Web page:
Everything, Somewhere
by David Kummer
Genre: Contemporary YA Fiction

The power of memories.

Little Rush is a sleepy town on the Ohio River. Bruce Michaels is a renowned Hollywood actor. The two should never cross paths, yet one summer everything changes. The actor, haunted by demons, chasing a ghost. The town, unaware. Until the two collide.

Hudson, Willow, and Mason are high school seniors with very different upbringings, but all on the verge of adulthood. As the sun sets on their final summer, questions abound. Will they ever leave the town? Is there a future here? As their plans waver, time is running out.

The struggle of mental illness.

As he loses his friends and sinks deeper into depression, Hudson forms an unlikely bond with the actor, Bruce Michaels. But the old man is a ticking time bomb. As Hudson relies on him more, the danger to them both grows.

When dark secrets are revealed, Hudson must confront the truth about his idol and himself. Bruce Michaels isn’t who he seems. Hudson is nearly lost. And in the end, they may be more similar than different.

The search for meaning.

Different paths, converging in a web of alcohol, fights, and romance. Worlds collide one summer in Anywhere, USA. The question is who will make it through.


If dating Mason taught me one thing, it was that people who admired sunsets were super annoying. They thought every glimmer of the sky deserved applause, like nothing beautiful ever took place on terrestrial earth. Both of the boys were like that, but Hudson even more so. The three of us were alike in a lot of ways, but those two never got over their love for sunsets.

The river struck me as a more beautiful and awe-inspiring sight. Consistent, strong, and dangerous. Unlike the sun, an object we could never aspire to, the river was right there. A physical place, shared by generations and people groups, one that we had the privilege of seeing daily. So many people walked by without acknowledging the simplistic and incredible. But then again, you could say the same about Little Rush. If the river was the forgotten treasure of the town, maybe we were the forgotten river of the country.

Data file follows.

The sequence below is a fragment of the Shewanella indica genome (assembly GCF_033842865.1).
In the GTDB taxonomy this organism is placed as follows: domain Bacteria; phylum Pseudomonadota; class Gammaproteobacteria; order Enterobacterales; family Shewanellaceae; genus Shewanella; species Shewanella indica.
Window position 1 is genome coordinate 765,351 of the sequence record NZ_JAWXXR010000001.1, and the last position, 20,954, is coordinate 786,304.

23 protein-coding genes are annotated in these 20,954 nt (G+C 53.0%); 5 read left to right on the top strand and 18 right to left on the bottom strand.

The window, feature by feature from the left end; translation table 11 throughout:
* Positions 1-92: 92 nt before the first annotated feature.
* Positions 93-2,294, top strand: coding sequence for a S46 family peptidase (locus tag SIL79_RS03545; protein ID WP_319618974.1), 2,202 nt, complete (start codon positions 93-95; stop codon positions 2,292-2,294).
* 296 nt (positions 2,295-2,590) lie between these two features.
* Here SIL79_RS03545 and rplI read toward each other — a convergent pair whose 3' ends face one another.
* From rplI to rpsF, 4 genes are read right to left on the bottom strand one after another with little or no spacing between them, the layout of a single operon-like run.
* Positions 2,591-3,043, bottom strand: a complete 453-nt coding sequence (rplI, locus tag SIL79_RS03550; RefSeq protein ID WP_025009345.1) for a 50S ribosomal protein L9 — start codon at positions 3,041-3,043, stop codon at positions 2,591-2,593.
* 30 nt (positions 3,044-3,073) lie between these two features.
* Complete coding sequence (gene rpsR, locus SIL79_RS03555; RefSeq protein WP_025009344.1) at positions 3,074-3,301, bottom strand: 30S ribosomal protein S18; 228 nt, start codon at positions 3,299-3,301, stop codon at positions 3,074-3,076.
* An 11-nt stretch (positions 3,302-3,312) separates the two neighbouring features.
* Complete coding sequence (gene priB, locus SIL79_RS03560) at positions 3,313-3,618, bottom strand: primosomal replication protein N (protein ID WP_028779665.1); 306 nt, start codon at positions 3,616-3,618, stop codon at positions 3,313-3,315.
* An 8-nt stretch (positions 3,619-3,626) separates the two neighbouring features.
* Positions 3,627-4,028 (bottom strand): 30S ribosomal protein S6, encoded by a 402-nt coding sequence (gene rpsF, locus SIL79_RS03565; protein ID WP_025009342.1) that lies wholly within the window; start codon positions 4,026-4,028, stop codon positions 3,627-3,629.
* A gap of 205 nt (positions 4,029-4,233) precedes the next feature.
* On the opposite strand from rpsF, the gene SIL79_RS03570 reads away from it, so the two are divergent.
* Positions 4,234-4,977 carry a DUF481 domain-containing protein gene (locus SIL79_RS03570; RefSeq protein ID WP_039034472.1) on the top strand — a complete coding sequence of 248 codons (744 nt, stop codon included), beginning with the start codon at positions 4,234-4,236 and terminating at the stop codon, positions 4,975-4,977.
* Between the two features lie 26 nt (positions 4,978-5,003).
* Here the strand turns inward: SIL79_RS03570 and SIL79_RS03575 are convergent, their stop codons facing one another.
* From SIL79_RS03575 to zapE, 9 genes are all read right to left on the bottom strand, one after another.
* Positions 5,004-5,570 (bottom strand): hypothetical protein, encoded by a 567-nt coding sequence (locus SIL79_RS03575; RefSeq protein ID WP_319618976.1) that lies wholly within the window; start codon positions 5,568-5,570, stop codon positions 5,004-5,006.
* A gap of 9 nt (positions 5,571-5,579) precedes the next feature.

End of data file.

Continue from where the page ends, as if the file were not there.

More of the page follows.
My relationship with Little Rush was confusing. I loved the town. I admired so many streets and views and places. The memories I had were irreplaceable. The drunken conversations at Mason’s cabin. The time I convinced Hudson to try a cigarette. All the trouble I achieved in school, even without those two, and the anxiety leading up to each August. But that summer, right before our senior year, brought so many questions for us. After high school, what then? To stay or to go? Build a life here or pack up everything, catch the first train to anywhere?

The trains didn’t run anymore. They hadn’t in decades. But it would’ve been cool, and it made for a nice thought.

It’s not like I had some fantastical idea of the town. I grew up in poverty. My parents were divorced, and I almost never saw my younger brother. I got a job at fifteen and walked to it each day for the first year. But even I couldn’t ignore the intrinsic beauty found in this forgotten corner of the world. The feeling of a magnet, somewhere under these streets, and each day it pulled just a little harder. Something here wanted me to stay, wanted desperately. There were days I resisted and other times when I didn’t.

I find it amusing that for everybody in Little Rush, part of your personality is how you relate to the town itself. As if it’s that friend with a bit of a reputation, and what you think of them defines you, too. I guess when put that way, Little Rush is magnetic after all. It’s gorgeous, witty, layered, and nuanced. None of which I think about on a daily basis.

No, on a typical day at my dad’s apartment, I wake up and glance outside first thing in the morning. Peering through my window, an alleyway, and down two intersections, I can just barely make out the Ohio River. Fog billowing from its surface and covering downtown like a blanket.

A magnet. Just have to give in.

My name is David Kummer. I'm a young writer who leans towards horror, mystery, dystopian, and young adult fiction. I live in Madison, Indiana, a small town on the Ohio River, with lots of history and settings around here that influence my books. You can see tons about my hometown in my novel, EVERYTHING, SOMEWHERE.
I always answer whenever readers email me, so reach out or check out my blog at https://davidkummer.com. I've got a handful of books for you to choose from, all of them inexpensive. Reviews and shares are super appreciated.
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